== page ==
Nosy Parker elaborates nosy by personifying it, based on the common British family name Parker (which, before someone asks, is an occupation name for a person who works as a gamekeeper in a park). This sort of personification is common; examples based on other name elements are Joe Cool or Mr. Congeniality.

The stick (one\'s) nose into (something) expressions are first found in the early seventeenth century. Nosy dates from the late nineteenth, and Nosy Parker is from the first decade of the twentieth century.

Nosy Parker is sometimes said to refer to Matthew Parker, Archbishop of Canterbury in the sixteenth century, who was noted for his busybodiness, but the dates make this suggestion quite unlikely. The phrase is also attributed to a person or persons who snooped on canoodling couples in London\'s Hyde Park, which is a far more reasonable theory.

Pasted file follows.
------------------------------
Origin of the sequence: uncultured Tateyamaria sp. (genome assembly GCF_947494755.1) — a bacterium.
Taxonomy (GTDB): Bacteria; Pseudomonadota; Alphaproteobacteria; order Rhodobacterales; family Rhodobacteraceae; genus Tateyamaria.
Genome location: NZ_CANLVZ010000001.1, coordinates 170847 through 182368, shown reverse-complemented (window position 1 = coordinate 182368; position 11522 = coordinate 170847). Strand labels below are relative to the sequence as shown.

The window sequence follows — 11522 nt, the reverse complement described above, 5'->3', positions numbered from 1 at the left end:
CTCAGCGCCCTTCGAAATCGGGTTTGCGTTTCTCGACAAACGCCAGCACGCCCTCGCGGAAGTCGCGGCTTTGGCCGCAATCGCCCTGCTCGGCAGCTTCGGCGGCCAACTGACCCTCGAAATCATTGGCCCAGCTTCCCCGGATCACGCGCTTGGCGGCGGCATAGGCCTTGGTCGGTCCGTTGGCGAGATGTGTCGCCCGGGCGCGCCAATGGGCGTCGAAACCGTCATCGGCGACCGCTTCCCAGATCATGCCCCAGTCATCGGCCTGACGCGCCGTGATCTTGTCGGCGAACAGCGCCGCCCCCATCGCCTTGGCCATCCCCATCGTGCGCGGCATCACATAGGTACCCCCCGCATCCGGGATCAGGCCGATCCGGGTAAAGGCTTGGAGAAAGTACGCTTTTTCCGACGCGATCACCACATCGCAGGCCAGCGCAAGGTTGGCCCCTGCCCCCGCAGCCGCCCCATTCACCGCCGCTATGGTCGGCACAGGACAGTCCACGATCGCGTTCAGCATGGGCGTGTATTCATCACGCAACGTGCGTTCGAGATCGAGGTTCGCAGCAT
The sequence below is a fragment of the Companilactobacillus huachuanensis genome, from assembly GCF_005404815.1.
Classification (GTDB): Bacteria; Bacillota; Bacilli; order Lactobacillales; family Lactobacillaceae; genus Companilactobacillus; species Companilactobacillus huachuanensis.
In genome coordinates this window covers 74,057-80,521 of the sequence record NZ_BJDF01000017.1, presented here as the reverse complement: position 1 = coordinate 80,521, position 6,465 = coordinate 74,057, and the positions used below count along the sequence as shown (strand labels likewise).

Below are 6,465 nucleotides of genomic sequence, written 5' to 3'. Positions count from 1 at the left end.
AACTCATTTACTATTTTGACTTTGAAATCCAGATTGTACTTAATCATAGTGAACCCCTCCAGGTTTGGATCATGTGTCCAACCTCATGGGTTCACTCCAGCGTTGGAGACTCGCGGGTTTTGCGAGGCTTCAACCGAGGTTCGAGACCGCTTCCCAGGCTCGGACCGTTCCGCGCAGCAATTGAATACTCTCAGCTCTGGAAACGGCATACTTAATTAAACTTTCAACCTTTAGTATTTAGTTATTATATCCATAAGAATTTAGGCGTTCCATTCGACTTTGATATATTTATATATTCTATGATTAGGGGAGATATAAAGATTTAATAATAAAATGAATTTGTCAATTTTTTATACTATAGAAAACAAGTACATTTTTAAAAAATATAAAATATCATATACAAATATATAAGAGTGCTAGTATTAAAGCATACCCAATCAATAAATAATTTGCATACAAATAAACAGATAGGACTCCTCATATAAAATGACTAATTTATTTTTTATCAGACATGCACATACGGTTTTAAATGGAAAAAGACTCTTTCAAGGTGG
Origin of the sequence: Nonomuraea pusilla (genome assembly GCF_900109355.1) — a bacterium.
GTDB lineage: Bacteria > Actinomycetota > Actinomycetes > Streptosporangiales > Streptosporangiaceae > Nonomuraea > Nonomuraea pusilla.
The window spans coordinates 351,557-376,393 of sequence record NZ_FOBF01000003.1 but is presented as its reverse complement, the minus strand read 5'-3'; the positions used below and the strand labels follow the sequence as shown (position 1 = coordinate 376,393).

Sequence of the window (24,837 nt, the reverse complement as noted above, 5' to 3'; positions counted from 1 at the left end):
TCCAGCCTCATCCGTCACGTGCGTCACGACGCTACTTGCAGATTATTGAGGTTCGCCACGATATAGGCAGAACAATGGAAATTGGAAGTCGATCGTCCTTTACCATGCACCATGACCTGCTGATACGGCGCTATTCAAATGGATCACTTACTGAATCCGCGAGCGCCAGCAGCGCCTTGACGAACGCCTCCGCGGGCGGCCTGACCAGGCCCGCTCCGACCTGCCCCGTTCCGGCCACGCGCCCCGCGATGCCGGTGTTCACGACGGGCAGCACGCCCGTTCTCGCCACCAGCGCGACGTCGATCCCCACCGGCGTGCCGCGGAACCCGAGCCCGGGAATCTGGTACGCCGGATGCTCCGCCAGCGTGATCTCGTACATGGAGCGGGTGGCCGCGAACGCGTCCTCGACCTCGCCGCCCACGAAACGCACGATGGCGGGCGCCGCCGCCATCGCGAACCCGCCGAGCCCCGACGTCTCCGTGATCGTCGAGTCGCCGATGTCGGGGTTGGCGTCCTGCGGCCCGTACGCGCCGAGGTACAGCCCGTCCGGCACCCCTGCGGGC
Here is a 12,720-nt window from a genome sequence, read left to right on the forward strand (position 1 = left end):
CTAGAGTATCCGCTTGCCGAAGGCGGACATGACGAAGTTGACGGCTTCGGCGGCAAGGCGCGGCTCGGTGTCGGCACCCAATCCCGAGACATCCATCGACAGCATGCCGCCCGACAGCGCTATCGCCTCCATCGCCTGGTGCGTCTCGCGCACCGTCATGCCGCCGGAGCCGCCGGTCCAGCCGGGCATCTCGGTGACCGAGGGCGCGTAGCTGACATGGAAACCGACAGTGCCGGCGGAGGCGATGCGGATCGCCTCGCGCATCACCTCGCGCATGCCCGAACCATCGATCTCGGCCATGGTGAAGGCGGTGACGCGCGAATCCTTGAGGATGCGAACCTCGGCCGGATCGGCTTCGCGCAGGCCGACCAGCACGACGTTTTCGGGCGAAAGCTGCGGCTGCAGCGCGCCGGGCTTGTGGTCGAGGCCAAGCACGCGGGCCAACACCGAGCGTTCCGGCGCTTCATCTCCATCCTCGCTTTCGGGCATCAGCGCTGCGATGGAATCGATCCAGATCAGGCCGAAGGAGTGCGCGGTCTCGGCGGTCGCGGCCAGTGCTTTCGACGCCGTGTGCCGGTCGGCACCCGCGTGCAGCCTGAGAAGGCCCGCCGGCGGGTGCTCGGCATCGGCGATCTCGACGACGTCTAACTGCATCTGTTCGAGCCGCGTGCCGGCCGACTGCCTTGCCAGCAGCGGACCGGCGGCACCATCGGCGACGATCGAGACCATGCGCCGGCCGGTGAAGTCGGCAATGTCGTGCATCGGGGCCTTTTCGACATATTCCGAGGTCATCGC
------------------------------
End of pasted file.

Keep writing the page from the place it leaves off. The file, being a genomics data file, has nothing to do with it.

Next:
María Teresa Taylor Oliver
Panama
Local time: 16:57
Native speaker of: Native in SpanishSpanish
PRO pts in category: 36
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2 hrs   confidence: Answerer confidence 5/5
"qué te importa, cara de torta, nariz larga, nariz corta ?"
Mind your own bizwax!


Explanation:
uh- uhhh!! I just thought of another one. I know I'm late, but what the heck! LOL

Patricia

P. PARTEN
United States
Local time: 16:57
Specializes in field
Native speaker of: Native in SpanishSpanish
PRO pts in category: 8